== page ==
While 3D printing is becoming more widely used in general engineering the use of 3D printing in the medical and allied sectors such as dentistry has only just begun.
Robert Ainger, director of corporate marketing at Orange, breathes life into the much discussed topic of mobile and flexible workingFlexible working is probably one of the most over-used and least understood phrases in business. It’s right up there with blue sky thinking and synergy. Yet, it is a topic that just won’t go away and one that is becoming increasingly relevant as organisations continue to change at an unprecedented rate and deal with an ever more challenging economic climate.
There has been a strong push to place flexible working higher up on the national agenda and it could be argued that it’s especially relevant to the public sector, as the area that’s being pushed to lead the government agenda by example with its own employees, whilst cutting costs and delivering services across more diverse platforms to its citizens.
If we want to develop the technology that will make flexible working possible, we need to understand what’s driving it. How are people going to be working in 5–10 years' time? What are the challenges for IT communications and the way information is managed and communicated within organisations?
What can be said with some degree of certainty is that previous models of work are being eroded, or even dismantled. The clock is increasingly an unreliable metaphor for work. In its place a range of new metaphors is emerging; metaphors about complexity, about place and distance, about social networks and social purpose.
For several years Orange has been the leading partner in the Orange Future Enterprise Coalition (OFEc). Working with the Henley Centre, we’ve been exploring the future of work to help organisations prepare and plan for the best possible outcomes. That means staying productive and efficient; getting closer to customers; and retaining high-calibre, motivated people. Flexible working can help employers do all of this.
The challenges of flexible working
Our research points to two main levers that are impacting the way we will do business, which are flexibility and control. We believe that balancing the two will be a major challenge in the future. How do you give your employees the flexibility to respond to new challenges, and to work in the way that makes them most productive – but still keep control of day-to-day operations and performance?
There are a number of core challenges employers are likely to face as they progress towards incorporating more flexible working arrangements for their employees. These challenges cover both classic business issues, such as cost efficiency, and the so-called softer issues, such as employee wellbeing and values.
What does the future hold?
Looking to the future, the landscape of flexible working will be significantly influenced by a range of important factors, which are already at play. Technology is notable in this, but social trends are also highly influential; from the appeal of flexible working arrangements themselves, through to the increasing ubiquity of technology as a social platform, the development of legislation and concerns about the environment.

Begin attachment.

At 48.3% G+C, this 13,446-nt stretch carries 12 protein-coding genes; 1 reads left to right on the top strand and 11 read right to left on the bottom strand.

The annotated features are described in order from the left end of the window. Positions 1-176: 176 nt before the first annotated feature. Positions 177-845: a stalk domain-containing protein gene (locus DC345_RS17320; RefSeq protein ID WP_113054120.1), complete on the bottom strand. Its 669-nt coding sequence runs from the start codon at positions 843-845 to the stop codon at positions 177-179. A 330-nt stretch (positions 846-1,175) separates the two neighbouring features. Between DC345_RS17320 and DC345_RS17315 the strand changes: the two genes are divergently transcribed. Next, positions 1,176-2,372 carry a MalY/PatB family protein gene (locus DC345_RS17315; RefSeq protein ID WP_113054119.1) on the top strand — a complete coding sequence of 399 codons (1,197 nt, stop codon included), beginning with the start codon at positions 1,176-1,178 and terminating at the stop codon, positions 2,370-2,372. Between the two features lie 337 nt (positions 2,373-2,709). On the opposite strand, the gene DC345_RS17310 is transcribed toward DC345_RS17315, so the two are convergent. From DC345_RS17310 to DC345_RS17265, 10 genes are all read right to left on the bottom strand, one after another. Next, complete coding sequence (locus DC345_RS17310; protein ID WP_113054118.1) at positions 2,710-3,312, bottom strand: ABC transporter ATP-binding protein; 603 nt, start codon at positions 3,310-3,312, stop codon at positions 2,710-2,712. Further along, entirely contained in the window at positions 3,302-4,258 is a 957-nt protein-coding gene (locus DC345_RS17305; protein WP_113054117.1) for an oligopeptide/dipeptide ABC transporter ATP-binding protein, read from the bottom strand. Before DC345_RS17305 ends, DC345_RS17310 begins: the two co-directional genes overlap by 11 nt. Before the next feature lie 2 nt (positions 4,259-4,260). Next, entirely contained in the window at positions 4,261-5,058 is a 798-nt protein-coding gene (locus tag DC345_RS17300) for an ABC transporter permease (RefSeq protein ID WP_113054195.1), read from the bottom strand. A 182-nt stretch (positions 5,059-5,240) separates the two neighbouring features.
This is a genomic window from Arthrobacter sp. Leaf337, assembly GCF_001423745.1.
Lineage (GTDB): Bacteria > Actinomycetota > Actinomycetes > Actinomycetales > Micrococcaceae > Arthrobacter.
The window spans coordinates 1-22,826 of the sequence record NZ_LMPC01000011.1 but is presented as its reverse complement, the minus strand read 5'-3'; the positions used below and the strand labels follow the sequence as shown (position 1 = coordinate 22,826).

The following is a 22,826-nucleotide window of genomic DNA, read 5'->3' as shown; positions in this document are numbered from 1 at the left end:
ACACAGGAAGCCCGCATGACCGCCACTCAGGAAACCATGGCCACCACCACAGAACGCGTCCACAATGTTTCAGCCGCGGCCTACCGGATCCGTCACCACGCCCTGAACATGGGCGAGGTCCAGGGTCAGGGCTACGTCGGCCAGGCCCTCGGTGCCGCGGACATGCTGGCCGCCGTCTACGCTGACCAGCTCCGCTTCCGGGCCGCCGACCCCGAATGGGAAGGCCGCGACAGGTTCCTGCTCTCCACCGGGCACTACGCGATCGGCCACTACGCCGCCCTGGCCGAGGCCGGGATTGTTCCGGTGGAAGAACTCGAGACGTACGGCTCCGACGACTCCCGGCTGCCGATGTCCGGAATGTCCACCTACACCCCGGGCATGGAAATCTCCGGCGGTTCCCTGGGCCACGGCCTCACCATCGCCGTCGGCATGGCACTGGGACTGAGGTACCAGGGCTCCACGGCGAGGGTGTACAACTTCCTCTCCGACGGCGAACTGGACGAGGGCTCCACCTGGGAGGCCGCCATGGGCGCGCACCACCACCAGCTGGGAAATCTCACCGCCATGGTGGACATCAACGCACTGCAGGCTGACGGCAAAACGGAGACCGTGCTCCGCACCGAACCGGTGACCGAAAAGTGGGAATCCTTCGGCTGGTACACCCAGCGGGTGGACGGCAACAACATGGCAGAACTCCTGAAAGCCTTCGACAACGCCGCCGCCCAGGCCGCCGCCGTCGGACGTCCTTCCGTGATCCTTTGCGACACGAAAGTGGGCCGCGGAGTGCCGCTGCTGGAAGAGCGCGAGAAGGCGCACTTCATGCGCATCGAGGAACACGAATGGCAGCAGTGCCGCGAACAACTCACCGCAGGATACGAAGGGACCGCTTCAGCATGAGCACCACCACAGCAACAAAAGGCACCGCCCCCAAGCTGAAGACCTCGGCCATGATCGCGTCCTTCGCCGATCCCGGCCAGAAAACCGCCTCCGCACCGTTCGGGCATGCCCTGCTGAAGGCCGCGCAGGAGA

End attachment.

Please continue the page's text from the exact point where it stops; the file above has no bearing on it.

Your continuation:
Flexibility has become an intrinsic part of organisational life – it’s no longer just about ensuring staff are happy – but about ensuring future profitability. Organisations need to consider how to become truly flexible; in responding quickly, providing a progressive working environment for their staff and, ultimately, in becoming more successful.
At Orange this means an organisation where you have some choice of where and when you work, where you can collaborate and communicate freely and give great service to customers from wherever they happen to be. To coin a phrase, it’s about removing boundaries to become an ‘open office’, where work becomes what people do and what they achieve, not just where they go.
This content is extracted from the ‘Beyond Boundaries’ report, published by the Orange Future Enterprise Coalition. Case study: Telford & Wrekin Council
Telford & Wrekin Council was established in 1998 and employs around 5,500 people. The council is a unitary service, responsible for all local government services in the area including education, social services and libraries.
The council needed a way to take its services to people who can’t just hop in a car or catch the local bus to the council office. It worked with Orange to come up with a solution that allowed the council to go directly to the community whilst still being able to access its systems and files on the move.
700 of the council’s field workers were issued with Orange smartphones and datacards, allowing them to take social care services directly to people in the community. This number will continue to expand as more services adopt mobile working. Not only that, but the council can be much happier about the safety of its field workers, who can all be contacted at anytime via their smartphones.
“We want to run an efficient council that provides a good service to its tenants. By choosing Orange, we have one communications partner that understands our business needs. Being able to automate our services and serve those who are not able to travel to see us is important. The solutions we have from Orange are helping us meet our business objectives whilst also reducing our carbon footprint,” said Tom Greatorex Interim Head of Information & Communication Technology, Telford & Wrekin Council.